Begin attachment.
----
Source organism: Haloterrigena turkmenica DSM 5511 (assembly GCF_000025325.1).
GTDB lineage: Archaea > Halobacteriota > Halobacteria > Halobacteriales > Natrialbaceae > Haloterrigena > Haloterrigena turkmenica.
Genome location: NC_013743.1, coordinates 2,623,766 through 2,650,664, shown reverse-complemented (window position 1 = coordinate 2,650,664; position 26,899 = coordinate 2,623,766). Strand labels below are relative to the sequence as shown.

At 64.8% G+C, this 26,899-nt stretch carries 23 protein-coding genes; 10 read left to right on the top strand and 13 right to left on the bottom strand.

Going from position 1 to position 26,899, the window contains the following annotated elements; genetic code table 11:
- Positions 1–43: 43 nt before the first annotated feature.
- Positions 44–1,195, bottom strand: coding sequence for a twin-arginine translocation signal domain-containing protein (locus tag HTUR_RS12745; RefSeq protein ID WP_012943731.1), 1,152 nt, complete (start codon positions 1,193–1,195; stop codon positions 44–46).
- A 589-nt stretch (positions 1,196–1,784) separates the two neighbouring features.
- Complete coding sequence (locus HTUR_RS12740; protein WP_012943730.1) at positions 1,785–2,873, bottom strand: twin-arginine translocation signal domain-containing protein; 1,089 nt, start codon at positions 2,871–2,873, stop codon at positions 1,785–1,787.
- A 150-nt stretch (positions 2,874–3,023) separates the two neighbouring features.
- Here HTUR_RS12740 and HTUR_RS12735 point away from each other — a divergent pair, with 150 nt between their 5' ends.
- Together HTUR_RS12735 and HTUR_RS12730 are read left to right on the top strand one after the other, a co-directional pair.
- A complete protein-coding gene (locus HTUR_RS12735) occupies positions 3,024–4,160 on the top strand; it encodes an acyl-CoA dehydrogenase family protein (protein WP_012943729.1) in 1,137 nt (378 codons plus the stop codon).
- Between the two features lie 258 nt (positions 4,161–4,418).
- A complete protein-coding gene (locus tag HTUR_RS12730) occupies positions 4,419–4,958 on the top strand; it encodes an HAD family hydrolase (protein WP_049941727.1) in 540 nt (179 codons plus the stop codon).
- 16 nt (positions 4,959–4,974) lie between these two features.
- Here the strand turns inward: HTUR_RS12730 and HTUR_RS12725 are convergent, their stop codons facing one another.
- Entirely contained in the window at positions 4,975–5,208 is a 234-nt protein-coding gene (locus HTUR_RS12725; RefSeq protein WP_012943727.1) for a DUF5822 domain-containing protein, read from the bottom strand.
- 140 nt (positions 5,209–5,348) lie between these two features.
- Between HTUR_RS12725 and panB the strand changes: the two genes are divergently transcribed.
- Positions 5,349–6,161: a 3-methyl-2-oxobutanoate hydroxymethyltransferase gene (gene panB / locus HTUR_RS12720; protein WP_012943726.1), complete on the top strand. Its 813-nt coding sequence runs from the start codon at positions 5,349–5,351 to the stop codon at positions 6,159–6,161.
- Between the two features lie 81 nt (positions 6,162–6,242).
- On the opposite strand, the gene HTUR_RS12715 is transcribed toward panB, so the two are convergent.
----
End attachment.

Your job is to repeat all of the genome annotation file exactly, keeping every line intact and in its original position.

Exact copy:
Source organism: Haloterrigena turkmenica DSM 5511 (assembly GCF_000025325.1).
GTDB lineage: Archaea > Halobacteriota > Halobacteria > Halobacteriales > Natrialbaceae > Haloterrigena > Haloterrigena turkmenica.
Genome location: NC_013743.1, coordinates 2,623,766 through 2,650,664, shown reverse-complemented (window position 1 = coordinate 2,650,664; position 26,899 = coordinate 2,623,766). Strand labels below are relative to the sequence as shown.

At 64.8% G+C, this 26,899-nt stretch carries 23 protein-coding genes; 10 read left to right on the top strand and 13 right to left on the bottom strand.

Going from position 1 to position 26,899, the window contains the following annotated elements; genetic code table 11:
- Positions 1–43: 43 nt before the first annotated feature.
- Positions 44–1,195, bottom strand: coding sequence for a twin-arginine translocation signal domain-containing protein (locus tag HTUR_RS12745; RefSeq protein ID WP_012943731.1), 1,152 nt, complete (start codon positions 1,193–1,195; stop codon positions 44–46).
- A 589-nt stretch (positions 1,196–1,784) separates the two neighbouring features.
- Complete coding sequence (locus HTUR_RS12740; protein WP_012943730.1) at positions 1,785–2,873, bottom strand: twin-arginine translocation signal domain-containing protein; 1,089 nt, start codon at positions 2,871–2,873, stop codon at positions 1,785–1,787.
- A 150-nt stretch (positions 2,874–3,023) separates the two neighbouring features.
- Here HTUR_RS12740 and HTUR_RS12735 point away from each other — a divergent pair, with 150 nt between their 5' ends.
- Together HTUR_RS12735 and HTUR_RS12730 are read left to right on the top strand one after the other, a co-directional pair.
- A complete protein-coding gene (locus HTUR_RS12735) occupies positions 3,024–4,160 on the top strand; it encodes an acyl-CoA dehydrogenase family protein (protein WP_012943729.1) in 1,137 nt (378 codons plus the stop codon).
- Between the two features lie 258 nt (positions 4,161–4,418).
- A complete protein-coding gene (locus tag HTUR_RS12730) occupies positions 4,419–4,958 on the top strand; it encodes an HAD family hydrolase (protein WP_049941727.1) in 540 nt (179 codons plus the stop codon).
- 16 nt (positions 4,959–4,974) lie between these two features.
- Here the strand turns inward: HTUR_RS12730 and HTUR_RS12725 are convergent, their stop codons facing one another.
- Entirely contained in the window at positions 4,975–5,208 is a 234-nt protein-coding gene (locus HTUR_RS12725; RefSeq protein WP_012943727.1) for a DUF5822 domain-containing protein, read from the bottom strand.
- 140 nt (positions 5,209–5,348) lie between these two features.
- Between HTUR_RS12725 and panB the strand changes: the two genes are divergently transcribed.
- Positions 5,349–6,161: a 3-methyl-2-oxobutanoate hydroxymethyltransferase gene (gene panB / locus HTUR_RS12720; protein WP_012943726.1), complete on the top strand. Its 813-nt coding sequence runs from the start codon at positions 5,349–5,351 to the stop codon at positions 6,159–6,161.
- Between the two features lie 81 nt (positions 6,162–6,242).
- On the opposite strand, the gene HTUR_RS12715 is transcribed toward panB, so the two are convergent.